St. Giles' Blaston - History
mediaeval times, St Giles was a chapelry of Medbourne,
which is why it shares the same saint’s dedication. This
chapel was demolished in Victorian times and the present church
erected. It became a parish in 1878. In 1930, the parishes of
Blaston and Horninghold were amalgamated. Thence, in 1981, Blaston
was placed in the new parish of Six Saints circa Holt.
church dates from the last quarter of the nineteenth century.
The designer of St.
Giles was G.E. Street, a prominent London architect. It has pleasant proportions
and is well set in its rural surroundings.
The nave and chancel
are continuous, without aisles. The east end of the chancel has a slate
covered semi-circular apse. The bell hangs in a bell cote on the west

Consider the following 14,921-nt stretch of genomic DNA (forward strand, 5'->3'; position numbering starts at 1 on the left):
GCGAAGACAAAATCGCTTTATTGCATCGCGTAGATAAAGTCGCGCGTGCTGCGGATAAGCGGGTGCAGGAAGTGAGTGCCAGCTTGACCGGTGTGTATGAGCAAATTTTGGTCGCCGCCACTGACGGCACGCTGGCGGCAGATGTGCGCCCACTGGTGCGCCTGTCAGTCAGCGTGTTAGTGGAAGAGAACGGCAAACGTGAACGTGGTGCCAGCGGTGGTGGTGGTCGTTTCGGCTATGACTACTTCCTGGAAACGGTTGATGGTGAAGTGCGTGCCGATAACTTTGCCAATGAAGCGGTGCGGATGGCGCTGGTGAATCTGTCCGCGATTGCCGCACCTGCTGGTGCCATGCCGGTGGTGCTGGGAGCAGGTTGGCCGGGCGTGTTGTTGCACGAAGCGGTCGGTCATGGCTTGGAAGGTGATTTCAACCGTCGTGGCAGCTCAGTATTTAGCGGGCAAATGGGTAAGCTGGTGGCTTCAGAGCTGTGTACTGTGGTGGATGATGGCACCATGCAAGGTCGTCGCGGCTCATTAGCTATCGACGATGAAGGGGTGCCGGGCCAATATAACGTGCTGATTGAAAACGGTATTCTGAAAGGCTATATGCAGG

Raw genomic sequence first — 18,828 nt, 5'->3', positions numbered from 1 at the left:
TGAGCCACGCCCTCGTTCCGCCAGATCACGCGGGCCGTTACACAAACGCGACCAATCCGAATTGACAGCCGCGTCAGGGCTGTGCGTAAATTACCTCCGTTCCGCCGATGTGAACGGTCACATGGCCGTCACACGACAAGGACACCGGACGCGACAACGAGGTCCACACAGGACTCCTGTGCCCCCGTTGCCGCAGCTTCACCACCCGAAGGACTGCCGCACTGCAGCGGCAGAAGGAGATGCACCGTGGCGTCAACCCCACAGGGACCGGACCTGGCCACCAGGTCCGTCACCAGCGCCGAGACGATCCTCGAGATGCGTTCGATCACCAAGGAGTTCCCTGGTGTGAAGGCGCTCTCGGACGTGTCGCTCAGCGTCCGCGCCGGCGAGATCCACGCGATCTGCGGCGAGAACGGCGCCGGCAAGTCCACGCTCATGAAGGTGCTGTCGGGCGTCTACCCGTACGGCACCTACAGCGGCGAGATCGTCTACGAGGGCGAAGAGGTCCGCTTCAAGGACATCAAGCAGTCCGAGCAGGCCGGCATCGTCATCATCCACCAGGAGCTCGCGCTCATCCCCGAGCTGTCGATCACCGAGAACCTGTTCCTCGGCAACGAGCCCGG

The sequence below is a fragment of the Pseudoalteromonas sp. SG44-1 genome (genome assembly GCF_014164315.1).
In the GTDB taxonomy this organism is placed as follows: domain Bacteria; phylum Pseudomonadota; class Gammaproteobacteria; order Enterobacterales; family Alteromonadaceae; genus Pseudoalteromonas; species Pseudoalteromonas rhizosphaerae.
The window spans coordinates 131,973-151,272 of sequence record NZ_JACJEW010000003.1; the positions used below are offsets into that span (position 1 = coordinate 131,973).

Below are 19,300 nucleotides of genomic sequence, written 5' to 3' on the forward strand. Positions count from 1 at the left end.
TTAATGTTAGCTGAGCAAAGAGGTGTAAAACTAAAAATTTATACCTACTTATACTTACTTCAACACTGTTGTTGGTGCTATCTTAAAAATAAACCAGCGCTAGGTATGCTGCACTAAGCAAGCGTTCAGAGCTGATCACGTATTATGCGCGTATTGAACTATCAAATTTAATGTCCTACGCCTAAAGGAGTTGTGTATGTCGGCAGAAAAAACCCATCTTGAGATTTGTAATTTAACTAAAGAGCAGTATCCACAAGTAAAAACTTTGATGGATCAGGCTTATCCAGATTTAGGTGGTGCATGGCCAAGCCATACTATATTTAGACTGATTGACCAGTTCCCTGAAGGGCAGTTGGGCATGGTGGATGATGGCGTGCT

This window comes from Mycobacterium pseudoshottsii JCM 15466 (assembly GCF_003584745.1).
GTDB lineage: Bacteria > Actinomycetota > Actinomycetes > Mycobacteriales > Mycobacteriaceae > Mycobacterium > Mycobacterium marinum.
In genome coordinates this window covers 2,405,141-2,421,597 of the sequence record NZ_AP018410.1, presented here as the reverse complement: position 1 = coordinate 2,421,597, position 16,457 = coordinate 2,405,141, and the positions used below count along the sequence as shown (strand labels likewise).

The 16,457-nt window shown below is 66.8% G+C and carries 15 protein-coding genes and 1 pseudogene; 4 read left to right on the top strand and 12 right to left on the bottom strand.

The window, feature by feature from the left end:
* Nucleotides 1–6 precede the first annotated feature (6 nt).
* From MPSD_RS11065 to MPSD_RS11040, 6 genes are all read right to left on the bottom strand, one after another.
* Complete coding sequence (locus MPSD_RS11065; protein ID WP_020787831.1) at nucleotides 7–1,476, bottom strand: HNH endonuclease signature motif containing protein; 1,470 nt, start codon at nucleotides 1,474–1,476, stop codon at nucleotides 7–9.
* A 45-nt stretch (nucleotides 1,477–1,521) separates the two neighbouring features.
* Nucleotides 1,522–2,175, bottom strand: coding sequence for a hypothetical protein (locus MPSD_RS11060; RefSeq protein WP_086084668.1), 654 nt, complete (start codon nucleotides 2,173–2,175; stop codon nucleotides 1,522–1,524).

wall. To the west are a screened vestry and a flat roofed store room.
The south side has a small porch. The walls are of local iron/limestone
with a slate roof. The roof structure is in robust carpentry.
Three Victorian stained
glass windows depict the birth, crucifixion and resurrection of Jesus.
Glass panels, reputed to have come from the original House of Lords, are
in the vestry screen. A painting of St Jerome by Decio Vilares (Brazil
1877) hangs on the north wall. The vestry screen also holds an etched
glass memorial to Father Claude of the society of St John the evangelist
(1893 – 1975).